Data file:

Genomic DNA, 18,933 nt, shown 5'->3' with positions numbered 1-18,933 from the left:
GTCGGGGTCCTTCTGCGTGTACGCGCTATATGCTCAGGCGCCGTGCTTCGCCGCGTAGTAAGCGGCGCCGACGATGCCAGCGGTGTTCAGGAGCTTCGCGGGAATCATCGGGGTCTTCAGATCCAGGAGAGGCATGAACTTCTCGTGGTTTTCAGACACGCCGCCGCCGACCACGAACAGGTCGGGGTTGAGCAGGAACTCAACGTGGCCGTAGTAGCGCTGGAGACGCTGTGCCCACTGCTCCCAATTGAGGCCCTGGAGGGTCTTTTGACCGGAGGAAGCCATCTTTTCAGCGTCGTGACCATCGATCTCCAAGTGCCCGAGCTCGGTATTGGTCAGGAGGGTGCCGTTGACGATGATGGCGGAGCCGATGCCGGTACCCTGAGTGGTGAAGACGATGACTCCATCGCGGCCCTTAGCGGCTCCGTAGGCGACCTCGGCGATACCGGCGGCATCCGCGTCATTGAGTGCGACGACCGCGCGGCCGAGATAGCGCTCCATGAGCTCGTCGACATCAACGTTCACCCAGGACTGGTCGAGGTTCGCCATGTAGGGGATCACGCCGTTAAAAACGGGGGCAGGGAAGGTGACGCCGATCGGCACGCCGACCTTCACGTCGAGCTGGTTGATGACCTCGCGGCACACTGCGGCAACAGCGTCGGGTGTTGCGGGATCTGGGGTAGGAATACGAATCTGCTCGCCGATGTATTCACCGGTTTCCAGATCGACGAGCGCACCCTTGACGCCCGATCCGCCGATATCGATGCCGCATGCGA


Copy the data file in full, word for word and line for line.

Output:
Genomic DNA, 18,933 nt, shown 5'->3' with positions numbered 1-18,933 from the left:
GTCGGGGTCCTTCTGCGTGTACGCGCTATATGCTCAGGCGCCGTGCTTCGCCGCGTAGTAAGCGGCGCCGACGATGCCAGCGGTGTTCAGGAGCTTCGCGGGAATCATCGGGGTCTTCAGATCCAGGAGAGGCATGAACTTCTCGTGGTTTTCAGACACGCCGCCGCCGACCACGAACAGGTCGGGGTTGAGCAGGAACTCAACGTGGCCGTAGTAGCGCTGGAGACGCTGTGCCCACTGCTCCCAATTGAGGCCCTGGAGGGTCTTTTGACCGGAGGAAGCCATCTTTTCAGCGTCGTGACCATCGATCTCCAAGTGCCCGAGCTCGGTATTGGTCAGGAGGGTGCCGTTGACGATGATGGCGGAGCCGATGCCGGTACCCTGAGTGGTGAAGACGATGACTCCATCGCGGCCCTTAGCGGCTCCGTAGGCGACCTCGGCGATACCGGCGGCATCCGCGTCATTGAGTGCGACGACCGCGCGGCCGAGATAGCGCTCCATGAGCTCGTCGACATCAACGTTCACCCAGGACTGGTCGAGGTTCGCCATGTAGGGGATCACGCCGTTAAAAACGGGGGCAGGGAAGGTGACGCCGATCGGCACGCCGACCTTCACGTCGAGCTGGTTGATGACCTCGCGGCACACTGCGGCAACAGCGTCGGGTGTTGCGGGATCTGGGGTAGGAATACGAATCTGCTCGCCGATGTATTCACCGGTTTCCAGATCGACGAGCGCACCCTTGACGCCCGATCCGCCGATATCGATGCCGCATGCGA